VOL. 133 | NO. 8 | Wednesday, January 10, 2018
Younger Candidates Weighing New Political Moves
By Bill Dries
George Monger listened to his critics and his backers late last year as he contemplated another run for office 11 years after his first try.
Democratic state Rep. Raumesh Akbari pulls her qualifying petition Monday, Jan. 8, to run for the state Senate starting in the August primaries. (Daily News/Bill Dries)
Monger said his return to politics was dotted with people doubting his viability.
He even wrote the word “viability” on a piece of paper to contemplate whether it should stop his plan to run for Shelby County Commission or whether to disregard the word.
Monger told 25 supporters in southeast Memphis last week that he crumpled up the paper and threw it away.
Monger has pulled a petition to run in the Democratic primary for commission District 13, the seat currently held by Republican Steve Basar, who is seeking re-election starting in the May county primaries.
“Our campaign will have the best supporters and even better detractors,” Monger said. “I’m grateful for both.”
Basar faced a persistent Democratic challenger in 2014 to win his first full term on the commission, defeating Manoj Jain by 3,000 votes in a general election race with 13,500 votes cast total.
Basar and Monger each tout private-sector experience in representing a district that is comprised largely of southeast Memphis.
Basar frequently cites his experience in the medical industry, including his current job at Smith & Nephew. Monger touts his work in the music and entertainment industry, from the Memphis Symphony Orchestra to the Consortium Memphis Music Town group.
“In our district, we’ve got a lot of class A commercial real estate,” Monger said. “I’m very concerned that that one day could go dark if we don’t recruit and bring and develop talent in our county.”
If both emerge from the May primaries to advance to the August county general election ballot, the race will be one in a series of matchups testing new energy and new candidates in the reformed local Democratic Party.
Monger is not a first-time candidate, but he’s not a typical candidate returning after some time away.
The last time he was on an election ballot he was an 18-year-old candidate for the City Council who some political foes argued was too young to run.
Monger successfully pointed out to election officials that the age requirement was dropped when the city charter changed in 1995 to reflect three super district seats replacing at-large seats.
Monger lost to Janis Fullilove, who also upset appointed council member Henry Hooper in what was the largest turnover of seats on the 13-member council in the 50-year history of the mayor-council form of government.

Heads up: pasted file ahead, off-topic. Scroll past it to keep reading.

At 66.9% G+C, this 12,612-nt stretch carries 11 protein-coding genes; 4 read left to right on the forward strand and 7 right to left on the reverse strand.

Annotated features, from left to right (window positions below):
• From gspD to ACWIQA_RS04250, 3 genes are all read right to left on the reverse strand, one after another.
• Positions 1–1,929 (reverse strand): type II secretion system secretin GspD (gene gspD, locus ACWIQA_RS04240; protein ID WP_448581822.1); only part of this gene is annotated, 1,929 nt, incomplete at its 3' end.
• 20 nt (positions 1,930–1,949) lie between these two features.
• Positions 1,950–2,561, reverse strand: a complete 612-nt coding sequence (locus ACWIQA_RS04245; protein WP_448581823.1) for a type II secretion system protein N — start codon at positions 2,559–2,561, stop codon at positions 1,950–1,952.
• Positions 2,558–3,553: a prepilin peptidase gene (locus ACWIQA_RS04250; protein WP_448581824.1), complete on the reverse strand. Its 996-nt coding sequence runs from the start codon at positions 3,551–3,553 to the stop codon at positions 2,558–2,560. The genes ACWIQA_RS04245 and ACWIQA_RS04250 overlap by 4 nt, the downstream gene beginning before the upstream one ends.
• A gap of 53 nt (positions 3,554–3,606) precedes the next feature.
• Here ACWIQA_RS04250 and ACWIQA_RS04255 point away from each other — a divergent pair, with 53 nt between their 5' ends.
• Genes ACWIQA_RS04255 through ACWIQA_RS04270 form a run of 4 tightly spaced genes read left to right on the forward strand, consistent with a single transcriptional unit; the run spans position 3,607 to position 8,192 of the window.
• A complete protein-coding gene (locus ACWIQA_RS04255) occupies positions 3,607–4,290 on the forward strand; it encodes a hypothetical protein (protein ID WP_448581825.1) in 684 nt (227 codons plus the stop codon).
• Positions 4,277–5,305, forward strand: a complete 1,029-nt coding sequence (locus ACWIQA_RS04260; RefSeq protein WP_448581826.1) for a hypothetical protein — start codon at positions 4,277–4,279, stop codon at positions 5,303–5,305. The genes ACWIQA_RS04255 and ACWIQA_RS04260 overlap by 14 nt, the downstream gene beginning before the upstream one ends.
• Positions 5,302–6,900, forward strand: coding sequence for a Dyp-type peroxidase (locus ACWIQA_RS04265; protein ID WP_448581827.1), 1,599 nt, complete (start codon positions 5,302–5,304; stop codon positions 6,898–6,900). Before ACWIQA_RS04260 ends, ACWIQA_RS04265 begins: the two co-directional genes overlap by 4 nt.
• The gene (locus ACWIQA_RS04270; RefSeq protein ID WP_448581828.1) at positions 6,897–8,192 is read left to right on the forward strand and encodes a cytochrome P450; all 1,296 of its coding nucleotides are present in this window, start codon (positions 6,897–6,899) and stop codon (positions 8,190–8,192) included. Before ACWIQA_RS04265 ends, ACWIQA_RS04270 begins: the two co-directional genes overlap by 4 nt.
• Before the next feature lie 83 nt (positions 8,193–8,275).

Monger later won an appointment to the Shelby County Election Commission.
“Unfortunately, sometimes the wheels of government turn slow,” Monger said of his bid for a new voter registration system that is just now about to become a reality.
“Every election there was a problem. The question of does my vote count became real,” he said of the time. “I think people are discouraged by the political climate right now or have been. I think we are seeing the tide possibly turn.”
Monger, at 28, is the same age Raumesh Akbari was five years ago when she claimed the District 91 state House seat that became vacant following the death of state Rep. and House Speaker Lois DeBerry.
Akbari initially prepared for a low key re-election bid this year for a third full term in the House until state Sen. Lee Harris announced he was running for Shelby County mayor and would not seek re-election to the Senate.
After four years in the House, Akbari is a veteran of the Legislature, citing 24 bills she has passed despite Republican super majorities in both chambers.
Shelby County commissioner Justin Ford has also pulled a petition in the Democratic primary.
“We have a bill limit in the House,” Akbari said of what drew her to the race. “In the Senate you really can expand the amount of issues you are able to carry and cover per legislative session.”
Akbari is part of a generation of Democratic legislators who have never operated with a Democratic majority, after more than 40 years of Democratic dominance.
If Akbari takes the Senate seat, she could be one of five Democratic state Senators in a 33-member Senate.
“I find regardless of party, if we focus on those core issues that really are challenges across the state we can be successful,” she said. “I’m hoping though, that this next election will improve the numbers in the state Senate. We’ve seen that happen in races across the country, so why not Tennessee.”
Meanwhile, Tennessee Young Democrats president London Lamar announced the day after Akbari pulled her petition for the Senate that she would be running for the District 91 state House seat.
Like Akbari, Lamar said Democrats have to learn to balance working with Republicans while pursuing Democratic legislative goals.
“We have to build relationships with our legislators both Democrat and Republican – and make sure we are making bipartisan efforts to make really good progressive policy,” she said.
Lamar almost ran for the state House two years ago in what would have been a challenge of veteran Democrat Johnnie Turner. Her decision was already made this year well before Oprah Winfrey’s speech at Sunday’s “Golden Globe” awards that re-enforced her decision.
“What she did was remind us about what our truths are in our communities, what our truths are in regards to poverty,” Lamar said. “We have to be honest about are we being properly represented. We have to be honest about the leadership we have.”